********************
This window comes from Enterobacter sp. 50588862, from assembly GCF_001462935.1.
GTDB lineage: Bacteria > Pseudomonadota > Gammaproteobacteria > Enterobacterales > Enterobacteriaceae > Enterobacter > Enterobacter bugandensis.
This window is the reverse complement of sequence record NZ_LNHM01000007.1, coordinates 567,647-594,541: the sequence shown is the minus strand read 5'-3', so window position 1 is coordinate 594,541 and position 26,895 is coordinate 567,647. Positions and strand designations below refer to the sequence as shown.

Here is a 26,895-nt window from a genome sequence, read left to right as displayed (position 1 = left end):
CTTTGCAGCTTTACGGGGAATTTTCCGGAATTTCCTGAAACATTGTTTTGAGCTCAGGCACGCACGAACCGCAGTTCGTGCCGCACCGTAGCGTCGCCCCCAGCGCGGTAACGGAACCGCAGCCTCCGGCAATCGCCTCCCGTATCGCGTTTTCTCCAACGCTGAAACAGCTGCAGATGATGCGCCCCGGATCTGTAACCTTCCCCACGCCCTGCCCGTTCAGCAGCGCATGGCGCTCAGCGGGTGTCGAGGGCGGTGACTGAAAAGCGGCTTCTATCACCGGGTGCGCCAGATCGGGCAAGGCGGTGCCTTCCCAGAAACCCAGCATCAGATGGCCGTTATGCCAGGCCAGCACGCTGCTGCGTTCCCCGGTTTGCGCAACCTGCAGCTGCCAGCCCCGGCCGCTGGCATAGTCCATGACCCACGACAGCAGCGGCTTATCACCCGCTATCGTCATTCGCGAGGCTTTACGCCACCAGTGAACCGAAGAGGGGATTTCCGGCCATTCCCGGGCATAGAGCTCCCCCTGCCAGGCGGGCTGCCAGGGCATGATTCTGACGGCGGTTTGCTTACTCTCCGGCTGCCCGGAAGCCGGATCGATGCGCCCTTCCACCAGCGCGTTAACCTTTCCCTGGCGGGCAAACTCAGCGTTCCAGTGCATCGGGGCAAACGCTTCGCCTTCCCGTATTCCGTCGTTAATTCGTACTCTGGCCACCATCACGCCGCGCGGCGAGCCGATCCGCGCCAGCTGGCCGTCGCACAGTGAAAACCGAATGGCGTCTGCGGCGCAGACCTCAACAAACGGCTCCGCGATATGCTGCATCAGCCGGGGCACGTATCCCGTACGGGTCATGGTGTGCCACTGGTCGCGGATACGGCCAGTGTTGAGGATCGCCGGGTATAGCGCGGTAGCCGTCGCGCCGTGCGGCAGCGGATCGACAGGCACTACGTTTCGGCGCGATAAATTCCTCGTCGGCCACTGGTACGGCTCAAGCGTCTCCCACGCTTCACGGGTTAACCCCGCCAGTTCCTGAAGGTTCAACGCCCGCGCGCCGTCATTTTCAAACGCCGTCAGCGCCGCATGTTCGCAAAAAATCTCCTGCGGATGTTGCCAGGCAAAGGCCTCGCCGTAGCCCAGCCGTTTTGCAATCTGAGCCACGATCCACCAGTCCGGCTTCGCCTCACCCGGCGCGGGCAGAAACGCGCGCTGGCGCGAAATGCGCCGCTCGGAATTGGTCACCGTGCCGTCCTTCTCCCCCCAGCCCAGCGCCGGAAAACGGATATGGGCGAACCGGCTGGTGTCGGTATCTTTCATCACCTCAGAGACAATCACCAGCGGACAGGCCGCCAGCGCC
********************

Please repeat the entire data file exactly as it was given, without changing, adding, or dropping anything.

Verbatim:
This window comes from Enterobacter sp. 50588862, from assembly GCF_001462935.1.
GTDB lineage: Bacteria > Pseudomonadota > Gammaproteobacteria > Enterobacterales > Enterobacteriaceae > Enterobacter > Enterobacter bugandensis.
This window is the reverse complement of sequence record NZ_LNHM01000007.1, coordinates 567,647-594,541: the sequence shown is the minus strand read 5'-3', so window position 1 is coordinate 594,541 and position 26,895 is coordinate 567,647. Positions and strand designations below refer to the sequence as shown.

Here is a 26,895-nt window from a genome sequence, read left to right as displayed (position 1 = left end):
CTTTGCAGCTTTACGGGGAATTTTCCGGAATTTCCTGAAACATTGTTTTGAGCTCAGGCACGCACGAACCGCAGTTCGTGCCGCACCGTAGCGTCGCCCCCAGCGCGGTAACGGAACCGCAGCCTCCGGCAATCGCCTCCCGTATCGCGTTTTCTCCAACGCTGAAACAGCTGCAGATGATGCGCCCCGGATCTGTAACCTTCCCCACGCCCTGCCCGTTCAGCAGCGCATGGCGCTCAGCGGGTGTCGAGGGCGGTGACTGAAAAGCGGCTTCTATCACCGGGTGCGCCAGATCGGGCAAGGCGGTGCCTTCCCAGAAACCCAGCATCAGATGGCCGTTATGCCAGGCCAGCACGCTGCTGCGTTCCCCGGTTTGCGCAACCTGCAGCTGCCAGCCCCGGCCGCTGGCATAGTCCATGACCCACGACAGCAGCGGCTTATCACCCGCTATCGTCATTCGCGAGGCTTTACGCCACCAGTGAACCGAAGAGGGGATTTCCGGCCATTCCCGGGCATAGAGCTCCCCCTGCCAGGCGGGCTGCCAGGGCATGATTCTGACGGCGGTTTGCTTACTCTCCGGCTGCCCGGAAGCCGGATCGATGCGCCCTTCCACCAGCGCGTTAACCTTTCCCTGGCGGGCAAACTCAGCGTTCCAGTGCATCGGGGCAAACGCTTCGCCTTCCCGTATTCCGTCGTTAATTCGTACTCTGGCCACCATCACGCCGCGCGGCGAGCCGATCCGCGCCAGCTGGCCGTCGCACAGTGAAAACCGAATGGCGTCTGCGGCGCAGACCTCAACAAACGGCTCCGCGATATGCTGCATCAGCCGGGGCACGTATCCCGTACGGGTCATGGTGTGCCACTGGTCGCGGATACGGCCAGTGTTGAGGATCGCCGGGTATAGCGCGGTAGCCGTCGCGCCGTGCGGCAGCGGATCGACAGGCACTACGTTTCGGCGCGATAAATTCCTCGTCGGCCACTGGTACGGCTCAAGCGTCTCCCACGCTTCACGGGTTAACCCCGCCAGTTCCTGAAGGTTCAACGCCCGCGCGCCGTCATTTTCAAACGCCGTCAGCGCCGCATGTTCGCAAAAAATCTCCTGCGGATGTTGCCAGGCAAAGGCCTCGCCGTAGCCCAGCCGTTTTGCAATCTGAGCCACGATCCACCAGTCCGGCTTCGCCTCACCCGGCGCGGGCAGAAACGCGCGCTGGCGCGAAATGCGCCGCTCGGAATTGGTCACCGTGCCGTCCTTCTCCCCCCAGCCCAGCGCCGGAAAACGGATATGGGCGAACCGGCTGGTGTCGGTATCTTTCATCACCTCAGAGACAATCACCAGCGGACAGGCCGCCAGCGCC